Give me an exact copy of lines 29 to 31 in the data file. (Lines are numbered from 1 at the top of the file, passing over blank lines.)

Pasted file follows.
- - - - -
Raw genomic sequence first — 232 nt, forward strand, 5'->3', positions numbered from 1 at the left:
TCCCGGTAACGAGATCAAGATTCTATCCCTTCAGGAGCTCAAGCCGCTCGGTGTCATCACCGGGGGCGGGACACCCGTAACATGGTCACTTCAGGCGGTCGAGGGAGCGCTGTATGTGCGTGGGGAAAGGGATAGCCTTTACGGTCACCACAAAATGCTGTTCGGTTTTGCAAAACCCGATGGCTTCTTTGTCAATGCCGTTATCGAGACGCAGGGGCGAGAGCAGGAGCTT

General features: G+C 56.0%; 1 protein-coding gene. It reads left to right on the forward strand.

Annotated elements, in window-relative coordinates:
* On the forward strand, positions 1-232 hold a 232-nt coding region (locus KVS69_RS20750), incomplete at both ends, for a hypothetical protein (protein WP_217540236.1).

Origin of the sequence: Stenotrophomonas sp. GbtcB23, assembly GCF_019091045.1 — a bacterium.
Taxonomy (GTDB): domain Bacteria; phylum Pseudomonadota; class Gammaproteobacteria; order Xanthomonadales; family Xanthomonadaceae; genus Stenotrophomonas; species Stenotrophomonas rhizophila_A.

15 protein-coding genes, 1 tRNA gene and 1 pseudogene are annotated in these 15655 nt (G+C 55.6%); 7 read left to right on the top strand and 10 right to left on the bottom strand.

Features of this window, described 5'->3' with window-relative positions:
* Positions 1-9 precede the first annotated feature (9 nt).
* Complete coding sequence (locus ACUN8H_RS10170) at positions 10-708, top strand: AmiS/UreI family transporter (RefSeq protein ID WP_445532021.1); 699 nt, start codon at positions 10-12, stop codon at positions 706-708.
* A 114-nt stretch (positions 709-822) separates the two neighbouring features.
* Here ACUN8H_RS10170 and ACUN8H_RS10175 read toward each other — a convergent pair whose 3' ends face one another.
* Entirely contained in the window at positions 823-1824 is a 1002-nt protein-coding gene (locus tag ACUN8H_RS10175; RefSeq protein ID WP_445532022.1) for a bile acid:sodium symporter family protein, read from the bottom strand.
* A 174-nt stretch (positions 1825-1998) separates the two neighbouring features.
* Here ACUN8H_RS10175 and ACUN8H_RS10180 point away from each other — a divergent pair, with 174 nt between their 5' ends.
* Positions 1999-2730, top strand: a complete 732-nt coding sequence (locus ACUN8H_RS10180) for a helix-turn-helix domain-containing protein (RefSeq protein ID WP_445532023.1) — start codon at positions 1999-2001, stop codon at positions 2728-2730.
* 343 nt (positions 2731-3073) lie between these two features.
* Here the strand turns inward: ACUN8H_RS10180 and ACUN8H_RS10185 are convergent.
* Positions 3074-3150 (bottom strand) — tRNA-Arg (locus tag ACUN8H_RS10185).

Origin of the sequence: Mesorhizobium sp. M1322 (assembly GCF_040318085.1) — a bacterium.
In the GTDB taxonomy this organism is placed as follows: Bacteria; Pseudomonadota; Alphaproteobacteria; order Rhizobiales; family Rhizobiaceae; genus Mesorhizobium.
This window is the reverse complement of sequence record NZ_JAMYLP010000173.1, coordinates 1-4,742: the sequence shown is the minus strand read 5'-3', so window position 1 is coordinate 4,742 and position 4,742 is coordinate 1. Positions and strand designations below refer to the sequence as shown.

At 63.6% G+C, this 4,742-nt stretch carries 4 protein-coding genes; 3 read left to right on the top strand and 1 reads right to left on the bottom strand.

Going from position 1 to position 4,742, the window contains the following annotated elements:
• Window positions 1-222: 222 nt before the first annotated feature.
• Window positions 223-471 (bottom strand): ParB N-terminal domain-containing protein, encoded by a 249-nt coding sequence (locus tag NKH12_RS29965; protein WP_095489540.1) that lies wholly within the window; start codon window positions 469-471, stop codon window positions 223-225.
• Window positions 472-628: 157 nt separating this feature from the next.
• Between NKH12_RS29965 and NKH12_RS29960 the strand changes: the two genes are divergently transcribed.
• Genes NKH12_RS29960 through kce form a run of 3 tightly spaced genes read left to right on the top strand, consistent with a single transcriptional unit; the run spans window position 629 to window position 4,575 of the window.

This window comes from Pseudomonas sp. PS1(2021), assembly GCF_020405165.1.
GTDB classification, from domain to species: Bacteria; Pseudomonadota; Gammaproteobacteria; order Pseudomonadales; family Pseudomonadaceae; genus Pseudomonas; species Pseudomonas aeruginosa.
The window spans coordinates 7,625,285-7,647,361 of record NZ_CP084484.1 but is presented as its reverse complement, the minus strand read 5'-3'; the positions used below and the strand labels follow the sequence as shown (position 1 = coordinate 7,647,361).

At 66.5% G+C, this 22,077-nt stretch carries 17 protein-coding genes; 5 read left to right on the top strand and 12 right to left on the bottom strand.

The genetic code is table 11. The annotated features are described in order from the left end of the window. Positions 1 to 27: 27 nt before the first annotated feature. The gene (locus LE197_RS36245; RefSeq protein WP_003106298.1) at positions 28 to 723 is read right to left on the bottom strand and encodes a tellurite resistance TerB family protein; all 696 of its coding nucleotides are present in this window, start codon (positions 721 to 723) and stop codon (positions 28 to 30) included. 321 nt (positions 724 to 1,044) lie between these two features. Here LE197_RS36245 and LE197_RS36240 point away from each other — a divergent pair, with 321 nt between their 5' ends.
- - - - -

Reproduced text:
• Between NKH12_RS29965 and NKH12_RS29960 the strand changes: the two genes are divergently transcribed.
• Genes NKH12_RS29960 through kce form a run of 3 tightly spaced genes read left to right on the top strand, consistent with a single transcriptional unit; the run spans window position 629 to window position 4,575 of the window.

This window comes from Pseudomonas sp. PS1(2021), assembly GCF_020405165.1.